"Il l'affirme ?"
Translation:Does he affirm it?
I believe "confirm" should also be allowed. In the U.S., the word "confirm" is almost always used in normal conversation, and "affirmed" is almost never used except possibly in a court of law.
It's allowed now, it should have been allowed from the start. The problem is that DL is using French speakers who does not know how to speak English properly. I can see the logic of having French taught by people for whom French is their mother tongue, but they must also have a complete grasp of English, and IMHO, these guys do not.
Part of what we're learning here is to train our ear to catch differences between, say, the second vowel in "l'affirme" and the second vowel in "la ferme". I know RoboGirl does sometimes pronounce things oddly, but mostly she's right, and her pronunciation on this was quite clear.
As with the distinction in English between the statement "He confirms it." and the question "He confirms it?", it's all in the intonation, i.e. the pitch of the voice. When making the statement, the voice gets slightly lower at the end. When asking the question, the voice rises noticeably. It's the same distinction between the French statement "Il l'affirme." versus the question "Il l'affirme ?" However, unlike English, in French the rising intonation pattern applies primarily to questions that are answered with a yes or no. For other types of questions, those that begin with que?, comment? quand? pourquoi? combien? quel? où? etc., the pitch often gets lower toward the end, the "falling intonation."
Is it me, bad audio, or is it really supposed to be hard to hear the l' part of l'affirme? All I heard in normal speed was il affirme
Am I right that a more natural translation into French would be "est-ce que il l'affirme?"
Depend if it's in a familiar conversation or not : if it's familiar, you can ear often "il l'affirme ?" but in a more unfamiliar (works, people you don't know, etc...) you will use the "correct form" which could be : "l'affirme-t-il? or "Est-ce qu'il l'affirme?" (caution with "que + il" which done "qu'il"
Thanks for the explanation, but why do you have to include a "t" in "l'affirme-t-il?", you know, between affirme and il. Can you, or someone else explain that? It'd be greatly appreciated :)
For any present tense verb in the third person singular that ends in "e" or "a," when you invert it to form a question, the "-t-" must be inserted (even when the final sound is t). It's just a rule. So: Parle-t-elle? Va-t-il? Chante-t-il? A-t-elle . . .? But if the verb ends in "d" or "t" you don't insert anything: Vend-il? Écrit-il?
I don't think you can affirm a person, just a fact, statement, or something like that.
Is there a separate word for "Endorse"? Like if I wanted to say "He endorses him (as a candidate or something)" would "il l'affirme" not be appropriate?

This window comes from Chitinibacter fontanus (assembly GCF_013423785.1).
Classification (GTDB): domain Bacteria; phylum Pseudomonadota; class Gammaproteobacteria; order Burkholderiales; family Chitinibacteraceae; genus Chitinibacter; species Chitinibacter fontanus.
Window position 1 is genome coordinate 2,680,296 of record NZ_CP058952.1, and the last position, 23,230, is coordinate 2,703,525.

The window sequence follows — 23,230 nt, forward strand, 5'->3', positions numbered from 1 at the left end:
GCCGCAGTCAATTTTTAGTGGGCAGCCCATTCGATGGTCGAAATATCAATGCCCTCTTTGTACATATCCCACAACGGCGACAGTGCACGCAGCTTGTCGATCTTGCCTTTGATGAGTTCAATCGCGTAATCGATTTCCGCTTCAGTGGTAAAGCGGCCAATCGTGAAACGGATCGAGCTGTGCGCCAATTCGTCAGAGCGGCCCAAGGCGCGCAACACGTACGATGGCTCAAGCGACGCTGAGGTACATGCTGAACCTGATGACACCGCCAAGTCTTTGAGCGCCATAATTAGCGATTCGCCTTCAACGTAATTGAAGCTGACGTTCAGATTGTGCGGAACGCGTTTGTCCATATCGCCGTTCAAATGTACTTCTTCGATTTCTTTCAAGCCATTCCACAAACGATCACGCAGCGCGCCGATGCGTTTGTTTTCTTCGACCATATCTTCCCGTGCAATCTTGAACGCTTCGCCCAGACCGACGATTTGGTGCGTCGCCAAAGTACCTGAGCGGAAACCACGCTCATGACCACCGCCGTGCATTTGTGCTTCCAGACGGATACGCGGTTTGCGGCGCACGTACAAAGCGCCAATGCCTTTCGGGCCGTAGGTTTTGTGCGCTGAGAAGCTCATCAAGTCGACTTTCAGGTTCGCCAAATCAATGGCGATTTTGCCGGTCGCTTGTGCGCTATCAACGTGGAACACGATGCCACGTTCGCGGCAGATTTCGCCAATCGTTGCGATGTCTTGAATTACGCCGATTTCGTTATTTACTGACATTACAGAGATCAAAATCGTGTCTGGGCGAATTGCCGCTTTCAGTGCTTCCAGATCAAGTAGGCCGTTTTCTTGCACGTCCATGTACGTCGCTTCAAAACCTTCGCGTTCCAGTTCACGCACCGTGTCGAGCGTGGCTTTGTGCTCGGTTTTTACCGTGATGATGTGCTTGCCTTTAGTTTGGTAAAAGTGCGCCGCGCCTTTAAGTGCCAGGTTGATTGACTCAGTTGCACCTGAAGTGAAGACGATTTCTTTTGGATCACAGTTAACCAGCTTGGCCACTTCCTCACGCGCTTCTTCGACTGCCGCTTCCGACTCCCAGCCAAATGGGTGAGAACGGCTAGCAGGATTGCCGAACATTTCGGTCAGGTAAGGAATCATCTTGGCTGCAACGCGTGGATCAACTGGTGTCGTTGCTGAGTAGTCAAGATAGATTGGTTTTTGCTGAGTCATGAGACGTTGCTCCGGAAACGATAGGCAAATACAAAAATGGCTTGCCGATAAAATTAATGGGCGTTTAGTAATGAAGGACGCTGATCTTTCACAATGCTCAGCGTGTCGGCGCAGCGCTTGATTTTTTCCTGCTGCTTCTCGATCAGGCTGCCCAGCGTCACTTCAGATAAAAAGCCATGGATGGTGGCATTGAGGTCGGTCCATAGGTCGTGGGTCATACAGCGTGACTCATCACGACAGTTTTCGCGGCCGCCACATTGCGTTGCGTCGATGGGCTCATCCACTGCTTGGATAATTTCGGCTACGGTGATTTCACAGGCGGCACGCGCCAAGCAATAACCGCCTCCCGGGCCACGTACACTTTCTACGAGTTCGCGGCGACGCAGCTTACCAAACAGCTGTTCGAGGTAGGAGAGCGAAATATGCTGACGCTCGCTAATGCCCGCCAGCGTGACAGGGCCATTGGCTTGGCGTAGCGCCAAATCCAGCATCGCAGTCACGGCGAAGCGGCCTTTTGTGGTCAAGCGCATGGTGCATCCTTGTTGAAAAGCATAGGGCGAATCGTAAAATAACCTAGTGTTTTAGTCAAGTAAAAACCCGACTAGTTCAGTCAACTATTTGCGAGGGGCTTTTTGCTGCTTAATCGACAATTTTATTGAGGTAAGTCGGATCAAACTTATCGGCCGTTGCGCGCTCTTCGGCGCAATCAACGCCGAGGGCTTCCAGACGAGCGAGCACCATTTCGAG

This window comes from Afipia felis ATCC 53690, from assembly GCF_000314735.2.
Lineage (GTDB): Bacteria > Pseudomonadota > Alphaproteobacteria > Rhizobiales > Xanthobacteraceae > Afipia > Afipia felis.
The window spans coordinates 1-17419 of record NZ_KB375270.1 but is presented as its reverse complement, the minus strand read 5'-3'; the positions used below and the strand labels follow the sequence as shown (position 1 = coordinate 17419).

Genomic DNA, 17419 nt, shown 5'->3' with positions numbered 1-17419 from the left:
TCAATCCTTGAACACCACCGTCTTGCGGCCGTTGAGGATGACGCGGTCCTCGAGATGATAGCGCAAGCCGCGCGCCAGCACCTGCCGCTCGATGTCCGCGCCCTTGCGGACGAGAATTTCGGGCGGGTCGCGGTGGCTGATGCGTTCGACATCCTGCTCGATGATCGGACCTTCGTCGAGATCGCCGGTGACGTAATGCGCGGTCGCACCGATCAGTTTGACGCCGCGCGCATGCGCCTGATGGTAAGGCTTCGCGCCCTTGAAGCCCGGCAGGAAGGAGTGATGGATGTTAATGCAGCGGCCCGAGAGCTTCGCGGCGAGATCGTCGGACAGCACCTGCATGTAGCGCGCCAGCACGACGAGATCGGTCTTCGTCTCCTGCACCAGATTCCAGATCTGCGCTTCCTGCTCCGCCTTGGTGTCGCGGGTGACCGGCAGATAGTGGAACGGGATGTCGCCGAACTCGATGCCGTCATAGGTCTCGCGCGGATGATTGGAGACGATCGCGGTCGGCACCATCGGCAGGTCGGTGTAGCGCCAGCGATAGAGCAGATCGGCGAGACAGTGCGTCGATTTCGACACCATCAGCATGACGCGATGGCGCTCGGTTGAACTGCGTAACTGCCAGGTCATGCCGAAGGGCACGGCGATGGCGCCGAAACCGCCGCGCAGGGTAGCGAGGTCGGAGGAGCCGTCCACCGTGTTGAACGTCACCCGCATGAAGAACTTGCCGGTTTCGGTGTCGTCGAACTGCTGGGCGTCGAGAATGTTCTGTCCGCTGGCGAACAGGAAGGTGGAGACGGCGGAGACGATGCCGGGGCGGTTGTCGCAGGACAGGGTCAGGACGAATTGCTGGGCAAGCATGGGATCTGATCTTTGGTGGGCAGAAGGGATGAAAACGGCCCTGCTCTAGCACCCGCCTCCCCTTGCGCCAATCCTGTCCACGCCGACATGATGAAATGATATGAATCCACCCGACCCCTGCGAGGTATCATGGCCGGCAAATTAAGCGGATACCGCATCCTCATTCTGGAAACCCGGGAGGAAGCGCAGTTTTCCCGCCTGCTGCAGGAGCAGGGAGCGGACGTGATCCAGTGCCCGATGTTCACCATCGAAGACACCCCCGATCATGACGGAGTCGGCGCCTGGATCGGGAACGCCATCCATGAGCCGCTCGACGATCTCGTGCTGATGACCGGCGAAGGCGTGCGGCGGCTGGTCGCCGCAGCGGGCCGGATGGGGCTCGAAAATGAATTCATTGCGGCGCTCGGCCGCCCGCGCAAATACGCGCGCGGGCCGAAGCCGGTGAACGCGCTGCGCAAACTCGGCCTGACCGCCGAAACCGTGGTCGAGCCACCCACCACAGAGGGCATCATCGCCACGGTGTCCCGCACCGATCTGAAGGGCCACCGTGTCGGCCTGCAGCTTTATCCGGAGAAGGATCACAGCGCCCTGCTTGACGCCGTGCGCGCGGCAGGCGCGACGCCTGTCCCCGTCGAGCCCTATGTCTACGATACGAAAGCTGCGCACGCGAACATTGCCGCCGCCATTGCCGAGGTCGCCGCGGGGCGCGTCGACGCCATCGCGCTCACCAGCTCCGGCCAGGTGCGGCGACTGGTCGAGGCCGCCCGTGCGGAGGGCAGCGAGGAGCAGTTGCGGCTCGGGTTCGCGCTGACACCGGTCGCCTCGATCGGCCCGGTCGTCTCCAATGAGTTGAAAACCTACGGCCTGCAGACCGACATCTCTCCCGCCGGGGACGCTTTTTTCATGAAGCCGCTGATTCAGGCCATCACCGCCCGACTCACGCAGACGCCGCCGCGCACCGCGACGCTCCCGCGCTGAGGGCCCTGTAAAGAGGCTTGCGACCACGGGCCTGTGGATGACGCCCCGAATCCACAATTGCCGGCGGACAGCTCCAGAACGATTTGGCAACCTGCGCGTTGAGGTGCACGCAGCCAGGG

I would affirm THAT a person is a good teacher, in which case I am affirming a judgment about the person, not the person him- or herself.
The audio is dreadful. It sounds like she's trying to cough up a furball!
Can someone let me know how "Do they affirm it" (masculine) would sound/read?
Ils l'affirment? or Est-ce qu'ils l'affirment? or L'affirment-ils? Because the "ent" is silent (except in the third example, where the "t" is pronounced before the following vowel), they all are pronounced exactly the same as their singular equivalents. So "Ils l'affirment" is pronounced the same as "Il l'affirme" etc.
from other experiences with affirme, I have this as the fem. Shouldn't it be il l'affirm?
There's no distinction between masculine and feminine in present-tense verbs. For regular verbs whose infinitives end in -er, like "affirmer," the third person singular ends in -e, regardless of gender: il affirme, elle affirme.
3/4/15 - accepted "Il affirme". Without context and being aware of Doulingo's odd sentence choices, that was my response even though "Il l'affirme" definitely makes more sense being a complete sentence.
Does he stand by it ? Does he vouch for it ? Does he ratify it? Does he declare it?
Which of these is closest to the French meaning ?
"Does he affirm it" is difficult to understand because it requires context to understand the intended nuance. It usually has a very formal meaning in English. For example:
"I solemnly and sincerely declare and affirm that the evidence I shall give will be the truth, the whole truth and nothing but the truth."
As a Justice of the Peace, I use "affirm" a lot, but I get the feeling that the meaning in French is less specialised.
okay, i doesn't know if "affirm" exist in english , but I thought that "he says so" could be a correct translation. did it works ? didn't?
whyyy ? ^^
In English, affirm is much more positive than say.
Eg: He said it happened last year. .......Is he sure?......I don't know. He just said it happened back then.
Eg: He affirmed it happened last year.....Wow, he must be really sure.
In English, people affirm their loyalty, affirm something in court or affirm something by speaking as if what they are saying has the same degree of certainty as speaking under oath.